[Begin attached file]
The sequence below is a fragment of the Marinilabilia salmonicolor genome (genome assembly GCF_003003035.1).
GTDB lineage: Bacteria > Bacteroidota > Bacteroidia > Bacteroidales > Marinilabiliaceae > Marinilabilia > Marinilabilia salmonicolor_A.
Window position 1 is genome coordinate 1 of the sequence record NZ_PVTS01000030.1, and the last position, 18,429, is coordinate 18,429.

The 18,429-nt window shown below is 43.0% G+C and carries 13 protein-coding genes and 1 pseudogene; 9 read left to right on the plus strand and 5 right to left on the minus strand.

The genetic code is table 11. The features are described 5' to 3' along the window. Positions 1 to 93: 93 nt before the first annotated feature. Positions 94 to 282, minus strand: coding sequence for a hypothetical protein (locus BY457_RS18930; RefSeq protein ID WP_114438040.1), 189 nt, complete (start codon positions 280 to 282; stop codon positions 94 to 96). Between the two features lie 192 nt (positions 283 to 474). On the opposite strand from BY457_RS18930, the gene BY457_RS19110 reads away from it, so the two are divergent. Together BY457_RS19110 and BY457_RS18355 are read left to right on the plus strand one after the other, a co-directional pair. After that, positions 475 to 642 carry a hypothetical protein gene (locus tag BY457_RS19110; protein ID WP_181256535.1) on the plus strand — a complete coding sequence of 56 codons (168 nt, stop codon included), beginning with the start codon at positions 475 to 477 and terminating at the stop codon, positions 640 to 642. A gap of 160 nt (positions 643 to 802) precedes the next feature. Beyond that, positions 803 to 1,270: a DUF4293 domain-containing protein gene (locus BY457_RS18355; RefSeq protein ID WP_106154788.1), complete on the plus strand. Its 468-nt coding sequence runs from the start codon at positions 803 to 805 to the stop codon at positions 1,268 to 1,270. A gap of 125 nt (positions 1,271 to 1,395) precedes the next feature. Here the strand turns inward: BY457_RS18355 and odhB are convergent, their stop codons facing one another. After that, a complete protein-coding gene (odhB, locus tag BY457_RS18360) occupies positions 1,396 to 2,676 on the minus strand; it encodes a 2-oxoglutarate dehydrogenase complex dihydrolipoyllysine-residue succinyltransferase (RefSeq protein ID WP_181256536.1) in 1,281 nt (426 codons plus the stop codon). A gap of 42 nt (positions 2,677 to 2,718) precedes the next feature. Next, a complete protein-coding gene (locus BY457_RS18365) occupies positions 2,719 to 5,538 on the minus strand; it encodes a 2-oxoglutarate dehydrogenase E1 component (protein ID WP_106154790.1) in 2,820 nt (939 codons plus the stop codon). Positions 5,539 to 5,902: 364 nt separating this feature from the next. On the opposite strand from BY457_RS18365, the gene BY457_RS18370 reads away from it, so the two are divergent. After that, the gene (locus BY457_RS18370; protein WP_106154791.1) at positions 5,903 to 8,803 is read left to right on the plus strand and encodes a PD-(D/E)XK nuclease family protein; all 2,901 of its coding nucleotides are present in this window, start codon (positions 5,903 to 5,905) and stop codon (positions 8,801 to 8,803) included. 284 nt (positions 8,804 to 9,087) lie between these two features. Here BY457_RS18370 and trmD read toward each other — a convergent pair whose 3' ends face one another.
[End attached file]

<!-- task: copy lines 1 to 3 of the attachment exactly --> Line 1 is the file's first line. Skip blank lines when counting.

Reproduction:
The sequence below is a fragment of the Marinilabilia salmonicolor genome (genome assembly GCF_003003035.1).
GTDB lineage: Bacteria > Bacteroidota > Bacteroidia > Bacteroidales > Marinilabiliaceae > Marinilabilia > Marinilabilia salmonicolor_A.
Window position 1 is genome coordinate 1 of the sequence record NZ_PVTS01000030.1, and the last position, 18,429, is coordinate 18,429.